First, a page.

Back in Washington, Trump under pressure to reverse course on Russia
President Donald Trump found himself isolated and under pressure to reverse course Tuesday after publicly challenging the US intelligence conclusion that Russia meddled in the 2016 election during his face-to-face with Vladimir Putin.
At his inaugural summit with the Russian president in Finland, Trump appeared to accept at face value the strongman's denial that Moscow interfered in a bid to undermine his Democratic rival Hillary Clinton -- a stance that triggered bipartisan outrage at home.
Back in Washington, Trump sounded a defensive note, insisting his meeting with Putin had been "even better" than his one last week with traditional allies NATO -- a testy gathering seen as having badly strained trans-Atlantic ties.
But the US president has found precious little support for his failure to confront Putin, and faced calls even from allies to change tack.
"He has to reverse course immediately and he's gotta get out there as soon as possible before the concrete starts to set on this," former White House communications director Anthony Scaramucci said on CNN.
"Loyalty right now requires you to tell the truth and sit with him and explain to him the optics of the situation, why the optics are bad, the strategy in terms of trying to get along with Vladimir Putin and deploying a strategy of going against the intelligence agency is very bad," Scaramucci said.
Former House speaker Gingrich and longtime Trump ally Newt Gingrich put it yet more bluntly.
"President Trump must clarify his statements in Helsinki on our intelligence system and Putin," he tweeted as Trump headed home from Helsinki. "It is the most serious mistake of his presidency and must be corrected -- immediately.
Trump's performance at the summit has even come under fire from the hosts at Fox News, usually a reliable defender of the president.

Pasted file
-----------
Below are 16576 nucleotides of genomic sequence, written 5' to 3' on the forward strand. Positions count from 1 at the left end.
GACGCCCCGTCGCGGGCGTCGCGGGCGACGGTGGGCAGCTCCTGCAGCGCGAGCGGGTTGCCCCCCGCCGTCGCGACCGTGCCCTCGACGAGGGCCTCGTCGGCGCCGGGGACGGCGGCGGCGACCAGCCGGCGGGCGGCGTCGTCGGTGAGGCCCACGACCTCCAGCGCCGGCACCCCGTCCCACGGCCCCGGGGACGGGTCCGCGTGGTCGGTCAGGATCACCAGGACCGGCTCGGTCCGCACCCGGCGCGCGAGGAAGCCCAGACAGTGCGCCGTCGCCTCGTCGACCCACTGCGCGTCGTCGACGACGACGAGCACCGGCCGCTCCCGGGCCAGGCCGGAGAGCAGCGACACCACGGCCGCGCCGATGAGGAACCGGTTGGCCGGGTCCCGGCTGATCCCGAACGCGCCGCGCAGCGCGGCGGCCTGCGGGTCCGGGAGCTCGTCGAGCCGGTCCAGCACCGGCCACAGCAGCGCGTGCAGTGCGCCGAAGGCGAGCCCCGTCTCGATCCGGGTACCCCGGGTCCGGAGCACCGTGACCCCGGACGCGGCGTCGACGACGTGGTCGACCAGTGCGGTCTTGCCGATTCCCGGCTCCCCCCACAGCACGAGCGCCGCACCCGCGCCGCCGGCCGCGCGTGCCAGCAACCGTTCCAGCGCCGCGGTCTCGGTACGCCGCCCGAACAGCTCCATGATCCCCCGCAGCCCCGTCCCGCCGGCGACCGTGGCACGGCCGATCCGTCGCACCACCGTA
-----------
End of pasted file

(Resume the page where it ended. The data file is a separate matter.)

"No negotiation is worth throwing your own people and country under the bus," Fox anchor and Fox & Friends co-host Abby Huntsman wrote on Twitter.
Trump and Putin met for two hours in Helsinki on Monday with only their interpreters present, then held a joint press conference.
Standing alongside the Kremlin boss, Trump acknowledged that his intelligence chiefs believe Russia hacked and leaked Democrats' emails containing politically damaging information about his rival Hillary Clinton in 2016.
- 'Undermine democracy' -
But, insisting he had won the race fair and square, the Republican said: "I have President Putin, he just said it is not Russia. I will say this: I don't see any reason why it would be."
The US leader insisted that his counterpart had delivered a "powerful" denial of any Russian manipulation, and that the investigation by special counsel Robert Mueller, into Russian meddling and possible collusion with the Trump campaign, was proving a "disaster" for the United States.
Mueller's investigation has increasingly put pressure on the White House, and Trump -- who regards it as an attack on the legitimacy of his presidency -- has dubbed it a "witch hunt."
But the investigation continues to progress, resulting in the indictment of 12 Russian military intelligence agents on Friday -- timing that was embarrassing in light of the upcoming summit.
While Trump has faced intense criticism over Helsinki, he is not entirely without defenders.
Republican Senator Rand Paul has given a series of interviews supporting Trump's stance towards Putin, and berating his critics as biased against the president.
"I think the president did a good thing by meeting with Putin and I think it's a mistake for people to try to turn this into a partisan escapade," Paul said on CBS.
"This is truly the Trump derangement syndrome that motivates all of this," the Kentucky Republican told CNN.
Paul's efforts drew praise from Trump, who tweeted: "Thank you @RandPaul, you really get it!"
But the bipartisan consensus has been broadly hostile to Trump's stance -- as the top Republican on Congress, House Speaker Paul Ryan made clear once more at a press conference Tuesday on Capitol Hill.
"We stand by our NATO allies and all those countries who are facing Russia aggression," Ryan said. "Vladimir Putin does not share our interests, Vladimir Putin does not share our values."
"Russia did meddle with our elections. Not only did Russia meddle with our elections, they are doing it around the world," he said.
"Russia is trying to undermine democracy itself."
© 2018 AFP